Come back to Canada and face prison? Jurgen von Anhalt isn’t stupid.


Last July, on a sweltering afternoon in south Florida, a few hundred guests—invitation onlygathered by a runway at the Pompano Beach airport. They sipped wine, nibbled on cheese and stared into the sky as a black and yellow helicopter appeared in the distance. Sitting in the front seat was the man everyone came to see, the lovable, smooth-talking German prince who, after a 10-year hiatus, was about to relaunch his revolutionary art career. “Ladies and gentlemen,” proclaimed the master of ceremonies. “Here he comes!”

As the crowd cheered, Jurgen von Anhalt— a.k.a. Jurgen Prinz von Anhalt, Duke of Saxony, Count of Ascania—strolled toward a nearby Bombardier jet (or, as he calls it, his “$25-million paintbrush”). Minutes later, the 64-year-old was standing directly behind the engine’s powerful exhaust, grey hair and blue jeans flapping in the wind like a man caught in a hurricane. Waving to his fans one more time, von Anhalt picked up a can of white paint and tossed it in the air. He reached for the red can next. Then green. Then yellow. As he emptied each one, the blast of the engine pounded the paint onto a giant canvas a few metres away. “I’ve never seen anything so fabulous,” said one woman in the audience. “The painting is gorgeous.” Susan Foster, a

local politician, was so impressed with the splatters that she presented the prince with an official proclamation, expressing the city’s “pride and honour in his visit.”

What the VIPs lining the runway that day didn’t know was that the man splashing house paint all over himself was, at the time, facing 27 charges in Canada for his role in the socalled Lydia Diamond caper. Two months ago, a Toronto judge found him guilty on all counts, ruling that he and his ex-wife—Princess Emilia von Anhalt—staked some land north of Toronto and spent the next few years enjoying the good life on the dime of naive investors who handed over their money in hopes of striking it rich in diamonds, alongside the prince and his princess. Emilia was the undisputed ringleader; the judge found her guilty on 65 counts of contravening Ontario securities law and slapped her with a two-year prison term. But Jurgen was no innocent bystander, the court ruled. His punishment: 15 months behind bars.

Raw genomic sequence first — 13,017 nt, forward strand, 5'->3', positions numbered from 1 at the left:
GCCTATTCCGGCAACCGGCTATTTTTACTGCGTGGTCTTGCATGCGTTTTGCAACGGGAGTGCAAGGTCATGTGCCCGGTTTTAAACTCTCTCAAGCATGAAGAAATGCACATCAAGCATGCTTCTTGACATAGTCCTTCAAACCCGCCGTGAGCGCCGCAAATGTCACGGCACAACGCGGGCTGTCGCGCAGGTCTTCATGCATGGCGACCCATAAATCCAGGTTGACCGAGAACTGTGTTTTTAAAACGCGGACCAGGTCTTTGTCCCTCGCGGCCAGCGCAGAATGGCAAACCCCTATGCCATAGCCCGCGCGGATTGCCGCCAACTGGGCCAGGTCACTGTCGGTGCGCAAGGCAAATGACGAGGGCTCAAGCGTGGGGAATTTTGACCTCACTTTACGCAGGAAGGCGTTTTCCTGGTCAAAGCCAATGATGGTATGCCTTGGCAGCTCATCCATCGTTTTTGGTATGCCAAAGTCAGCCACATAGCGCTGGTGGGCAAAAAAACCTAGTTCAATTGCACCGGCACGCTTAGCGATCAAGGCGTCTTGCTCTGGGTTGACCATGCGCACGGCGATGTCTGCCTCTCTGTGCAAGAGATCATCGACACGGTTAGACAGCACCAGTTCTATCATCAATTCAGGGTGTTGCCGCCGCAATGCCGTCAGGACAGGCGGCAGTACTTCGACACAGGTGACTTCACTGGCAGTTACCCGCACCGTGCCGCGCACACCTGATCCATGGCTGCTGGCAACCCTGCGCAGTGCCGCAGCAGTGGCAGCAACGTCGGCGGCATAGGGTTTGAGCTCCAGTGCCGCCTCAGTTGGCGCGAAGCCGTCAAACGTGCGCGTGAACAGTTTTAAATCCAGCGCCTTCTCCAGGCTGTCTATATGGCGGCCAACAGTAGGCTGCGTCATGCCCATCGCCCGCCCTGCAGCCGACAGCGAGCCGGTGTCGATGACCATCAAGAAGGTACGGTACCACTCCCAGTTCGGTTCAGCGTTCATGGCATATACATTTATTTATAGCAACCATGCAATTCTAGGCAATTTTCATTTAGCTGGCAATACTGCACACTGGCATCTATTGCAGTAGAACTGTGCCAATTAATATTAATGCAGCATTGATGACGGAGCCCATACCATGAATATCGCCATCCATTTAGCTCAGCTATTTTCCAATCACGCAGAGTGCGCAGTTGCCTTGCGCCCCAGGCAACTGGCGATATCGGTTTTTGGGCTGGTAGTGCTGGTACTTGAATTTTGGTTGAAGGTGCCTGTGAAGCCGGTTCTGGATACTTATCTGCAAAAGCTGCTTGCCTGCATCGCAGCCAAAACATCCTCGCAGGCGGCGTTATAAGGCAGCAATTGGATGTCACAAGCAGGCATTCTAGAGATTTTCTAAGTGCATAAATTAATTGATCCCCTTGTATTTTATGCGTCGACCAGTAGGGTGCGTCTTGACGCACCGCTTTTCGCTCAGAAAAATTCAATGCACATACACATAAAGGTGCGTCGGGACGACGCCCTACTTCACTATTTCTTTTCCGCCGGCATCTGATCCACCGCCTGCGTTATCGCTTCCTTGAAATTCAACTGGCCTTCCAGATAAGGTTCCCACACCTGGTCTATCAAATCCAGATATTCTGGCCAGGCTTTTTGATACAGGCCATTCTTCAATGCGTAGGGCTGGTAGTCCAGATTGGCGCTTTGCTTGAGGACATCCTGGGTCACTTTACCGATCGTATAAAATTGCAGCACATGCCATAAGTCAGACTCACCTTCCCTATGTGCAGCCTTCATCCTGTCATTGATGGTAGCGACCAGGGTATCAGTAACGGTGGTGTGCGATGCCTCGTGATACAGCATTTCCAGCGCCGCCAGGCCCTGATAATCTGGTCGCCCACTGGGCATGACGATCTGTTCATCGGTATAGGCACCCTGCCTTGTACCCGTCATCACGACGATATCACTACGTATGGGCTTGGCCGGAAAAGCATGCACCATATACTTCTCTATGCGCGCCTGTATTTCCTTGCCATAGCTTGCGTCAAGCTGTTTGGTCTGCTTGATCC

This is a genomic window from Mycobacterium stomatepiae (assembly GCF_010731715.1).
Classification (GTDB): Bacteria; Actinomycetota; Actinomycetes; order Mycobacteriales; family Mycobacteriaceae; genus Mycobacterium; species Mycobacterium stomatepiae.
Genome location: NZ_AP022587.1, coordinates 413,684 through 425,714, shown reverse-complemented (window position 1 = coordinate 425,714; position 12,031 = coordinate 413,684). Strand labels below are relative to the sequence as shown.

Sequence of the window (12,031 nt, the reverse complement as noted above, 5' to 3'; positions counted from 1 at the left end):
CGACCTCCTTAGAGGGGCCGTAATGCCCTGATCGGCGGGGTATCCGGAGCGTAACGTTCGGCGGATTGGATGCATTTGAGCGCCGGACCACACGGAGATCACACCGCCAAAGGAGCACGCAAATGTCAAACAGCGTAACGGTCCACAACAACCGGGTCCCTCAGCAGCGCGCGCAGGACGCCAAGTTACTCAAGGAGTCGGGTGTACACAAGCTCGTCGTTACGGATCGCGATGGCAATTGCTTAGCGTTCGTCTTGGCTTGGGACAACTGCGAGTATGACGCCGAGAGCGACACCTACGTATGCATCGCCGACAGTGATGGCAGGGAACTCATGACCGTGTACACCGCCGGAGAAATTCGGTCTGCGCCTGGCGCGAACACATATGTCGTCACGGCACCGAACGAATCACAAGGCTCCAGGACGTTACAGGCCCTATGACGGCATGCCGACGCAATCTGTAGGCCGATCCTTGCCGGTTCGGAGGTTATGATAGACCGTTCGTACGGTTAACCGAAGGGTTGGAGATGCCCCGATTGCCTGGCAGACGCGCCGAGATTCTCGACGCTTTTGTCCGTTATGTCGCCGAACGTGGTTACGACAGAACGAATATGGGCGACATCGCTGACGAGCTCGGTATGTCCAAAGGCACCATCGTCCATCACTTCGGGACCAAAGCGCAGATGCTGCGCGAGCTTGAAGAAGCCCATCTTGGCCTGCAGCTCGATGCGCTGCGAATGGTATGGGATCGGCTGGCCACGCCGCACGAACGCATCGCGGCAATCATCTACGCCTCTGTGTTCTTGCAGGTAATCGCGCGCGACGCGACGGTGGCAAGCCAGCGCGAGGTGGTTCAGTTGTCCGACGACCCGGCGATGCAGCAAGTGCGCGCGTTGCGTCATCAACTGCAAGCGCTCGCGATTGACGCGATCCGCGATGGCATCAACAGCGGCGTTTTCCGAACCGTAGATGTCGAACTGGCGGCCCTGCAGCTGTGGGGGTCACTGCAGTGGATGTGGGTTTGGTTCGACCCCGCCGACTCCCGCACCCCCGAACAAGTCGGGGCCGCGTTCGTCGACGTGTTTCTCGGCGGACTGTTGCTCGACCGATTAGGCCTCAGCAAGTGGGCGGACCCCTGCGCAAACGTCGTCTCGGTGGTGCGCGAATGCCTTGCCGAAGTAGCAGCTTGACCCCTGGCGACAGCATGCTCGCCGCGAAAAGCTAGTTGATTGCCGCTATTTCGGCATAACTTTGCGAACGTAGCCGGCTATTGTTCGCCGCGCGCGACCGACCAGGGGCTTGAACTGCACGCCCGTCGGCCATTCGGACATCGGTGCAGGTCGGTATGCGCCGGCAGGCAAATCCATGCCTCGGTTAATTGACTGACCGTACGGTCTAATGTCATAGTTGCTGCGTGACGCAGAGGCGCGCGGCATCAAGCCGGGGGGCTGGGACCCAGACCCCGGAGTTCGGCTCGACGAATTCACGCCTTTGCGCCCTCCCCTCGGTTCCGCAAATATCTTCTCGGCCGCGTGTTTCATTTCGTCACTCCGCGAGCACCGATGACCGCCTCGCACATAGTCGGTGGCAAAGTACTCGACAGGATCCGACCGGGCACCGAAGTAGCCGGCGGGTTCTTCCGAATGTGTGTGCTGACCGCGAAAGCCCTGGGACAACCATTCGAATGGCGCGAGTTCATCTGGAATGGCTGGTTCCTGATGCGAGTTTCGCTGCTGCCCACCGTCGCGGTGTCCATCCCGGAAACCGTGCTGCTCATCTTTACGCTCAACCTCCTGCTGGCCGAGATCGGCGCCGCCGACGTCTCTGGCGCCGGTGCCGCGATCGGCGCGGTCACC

At this moment, however, the self-pro-

claimed prince is nowhere near a jail cell. He lives in the Miami area, peddling his “Jet Art” and schmoozing with the local A-list—most of whom remain oblivious to the prince’s legal troubles north of the border. Von Anhalt isn’t hiding from anybody, and because his lawyer is appealing the sentence, he is technically not a fugitive, either. In fact, when Maclean’s asked to meet him a few weeks ago, he happily obliged. “The truth has to come out,” he says, in a thick German accent. “If I have to put the last money from Jet Art into the lawyers, then I will do it.”

Von Anhalt is standing in a double-car garage, smoking a cigarette and admiring his “masterpieces.” His outfit screams Florida: khaki pants, pink belt, brown loafers, no socks, and a linen shirt unbuttoned almost to the waist. A thick gold chain completes the look. The house is equally flashy, nestled in a posh gated community where the hedges are impeccably trimmed and the security guards are always on patrol. But it’s not his house. The way he tells it, a relative had some

extra room and offered to store a few paintings. Even the prince’s closest friends are not exactly sure where he lives. “This one is going to Italy,” he brags, pointing at a large round canvas sprinkled with blue, yellow and red. The sale price: US$63,000.